Cumberland Times-News

Local News

March 12, 2014

Legislation to bring financial relief to some school districts wins vote on Senate floor

CUMBERLAND — A bill that could help school districts facing decreases in state aid because of declining student enrollment, such as Garrett County, has won an important vote on the Senate floor that bodes well for passage in the next few days.

Sen. George Edwards is the Senate sponsor of the bill. Del. Wendell Beitzel is sponsoring the House version. The bill passed on second reading with amendments Monday and will likely come to a final vote in the next day or two. Additional sponsors have also signed on to support the Senate bill. Bills on second reading usually pass on a voice vote. Once the bill passes the Senate, it will move on to the House of Delegates.

The bill mandates the state to supplement shortfalls in the state aid formula. “For fiscal years 2015 through 2017, if a county board’s total direct education aid in the current fiscal year is less than the prior fiscal year, then the state shall provide a grant to the county board equal to 50 percent of the decrease in total direct education aid from the prior fiscal year to the current fiscal year,” according to the language of SB 534.

The state budget provides $1.7 million in aid for affected districts in fiscal 2015, according to a floor report on the bill by the Senate Budget and Taxation Committee.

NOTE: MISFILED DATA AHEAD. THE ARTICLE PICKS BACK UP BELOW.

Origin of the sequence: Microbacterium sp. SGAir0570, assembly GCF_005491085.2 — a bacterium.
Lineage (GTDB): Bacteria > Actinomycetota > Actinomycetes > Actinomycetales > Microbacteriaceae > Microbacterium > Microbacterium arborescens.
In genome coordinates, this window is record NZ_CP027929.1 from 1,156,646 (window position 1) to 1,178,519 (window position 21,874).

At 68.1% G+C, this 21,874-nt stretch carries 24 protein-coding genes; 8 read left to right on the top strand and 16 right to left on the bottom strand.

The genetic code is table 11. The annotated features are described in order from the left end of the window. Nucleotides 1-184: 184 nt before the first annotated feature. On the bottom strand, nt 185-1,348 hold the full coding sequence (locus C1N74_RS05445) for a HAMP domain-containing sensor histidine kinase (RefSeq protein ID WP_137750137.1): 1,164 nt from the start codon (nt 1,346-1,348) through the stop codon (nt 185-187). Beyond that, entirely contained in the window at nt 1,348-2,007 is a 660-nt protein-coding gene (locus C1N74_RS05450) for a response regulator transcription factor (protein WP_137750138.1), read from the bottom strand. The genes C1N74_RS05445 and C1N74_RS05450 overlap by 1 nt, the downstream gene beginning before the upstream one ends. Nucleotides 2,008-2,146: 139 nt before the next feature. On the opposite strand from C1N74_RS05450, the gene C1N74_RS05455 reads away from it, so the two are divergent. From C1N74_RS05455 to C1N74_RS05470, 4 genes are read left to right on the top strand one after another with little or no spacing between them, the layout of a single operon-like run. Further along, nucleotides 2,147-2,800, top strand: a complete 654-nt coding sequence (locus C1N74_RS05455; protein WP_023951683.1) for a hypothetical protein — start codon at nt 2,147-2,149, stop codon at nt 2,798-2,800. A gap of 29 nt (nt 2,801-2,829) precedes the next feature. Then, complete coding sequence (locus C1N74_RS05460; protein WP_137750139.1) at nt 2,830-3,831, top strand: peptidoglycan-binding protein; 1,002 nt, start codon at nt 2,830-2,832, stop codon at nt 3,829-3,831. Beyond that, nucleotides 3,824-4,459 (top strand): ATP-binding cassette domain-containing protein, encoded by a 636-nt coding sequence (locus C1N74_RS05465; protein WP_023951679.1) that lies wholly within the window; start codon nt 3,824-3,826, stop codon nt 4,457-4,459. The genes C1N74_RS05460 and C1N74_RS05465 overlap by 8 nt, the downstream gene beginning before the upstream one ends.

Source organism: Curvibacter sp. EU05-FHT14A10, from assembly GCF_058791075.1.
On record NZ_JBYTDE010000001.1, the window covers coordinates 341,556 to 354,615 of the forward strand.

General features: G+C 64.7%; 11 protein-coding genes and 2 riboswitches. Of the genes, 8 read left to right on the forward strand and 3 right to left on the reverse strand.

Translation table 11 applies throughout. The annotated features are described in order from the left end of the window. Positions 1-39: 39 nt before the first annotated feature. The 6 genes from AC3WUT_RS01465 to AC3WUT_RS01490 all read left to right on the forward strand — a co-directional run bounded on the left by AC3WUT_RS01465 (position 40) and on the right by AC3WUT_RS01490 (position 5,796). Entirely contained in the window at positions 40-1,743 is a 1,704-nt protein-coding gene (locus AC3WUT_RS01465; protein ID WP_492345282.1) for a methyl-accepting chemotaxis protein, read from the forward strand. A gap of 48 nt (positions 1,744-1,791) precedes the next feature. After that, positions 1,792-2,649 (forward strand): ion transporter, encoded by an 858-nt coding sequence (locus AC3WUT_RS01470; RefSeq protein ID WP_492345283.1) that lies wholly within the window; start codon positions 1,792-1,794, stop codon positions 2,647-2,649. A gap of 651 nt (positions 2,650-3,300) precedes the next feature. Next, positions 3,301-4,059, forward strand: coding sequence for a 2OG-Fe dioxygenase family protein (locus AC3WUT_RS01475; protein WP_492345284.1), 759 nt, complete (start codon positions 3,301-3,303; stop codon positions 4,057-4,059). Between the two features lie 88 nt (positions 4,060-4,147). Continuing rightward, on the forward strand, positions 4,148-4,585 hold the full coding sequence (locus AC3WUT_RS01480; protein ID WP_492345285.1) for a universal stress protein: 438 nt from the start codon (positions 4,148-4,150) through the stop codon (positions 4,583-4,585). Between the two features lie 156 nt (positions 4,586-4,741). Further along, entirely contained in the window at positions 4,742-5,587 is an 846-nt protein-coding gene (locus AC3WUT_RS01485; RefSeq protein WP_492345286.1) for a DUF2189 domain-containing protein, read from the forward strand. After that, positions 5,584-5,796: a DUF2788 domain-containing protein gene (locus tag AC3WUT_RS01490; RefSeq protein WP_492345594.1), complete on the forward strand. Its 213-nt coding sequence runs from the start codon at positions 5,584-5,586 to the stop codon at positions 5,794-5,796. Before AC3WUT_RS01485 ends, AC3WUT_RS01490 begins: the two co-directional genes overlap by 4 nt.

“Under current law, direct education aid (as defined by the bill) in fiscal 2015 to Garrett and Kent counties will decrease by $928,200 (4.7 percent) and $262,000 (3.0 percent), respectively, a combined decrease of $1,190,200,” according to the Department of Legislative Services.

By mandating the aid for three years, legislators from affected counties will be able to avoid a yearly fight for special appropriations, as they have in the past few years.

A bill to help with the issue was requested by members of the Allegany and Garrett County boards of education at a December meeting with legislators before the General Assembly session began.

Garrett County has lost about 18.5 percent of its budget in the last four years due in part to a loss of student enrollment.

For the last five years Garrett County will have the largest decrease in student enrollment, in terms of a percentage loss, across the state, Larry McKenzie, director of finance for the Garrett school system, said recently. Since 2009, the‚ÄąGarrett board has lost $4.5 million and is anticipating losing $1.5 million this year.

The enrollment loss in Allegany County has plateaued, schools officials have said.

Allegany County has lost almost $12 million in state funding since 2009, which is 15 percent of the board’s budget, county school officials said.

Matthew Bieniek can be contacted at

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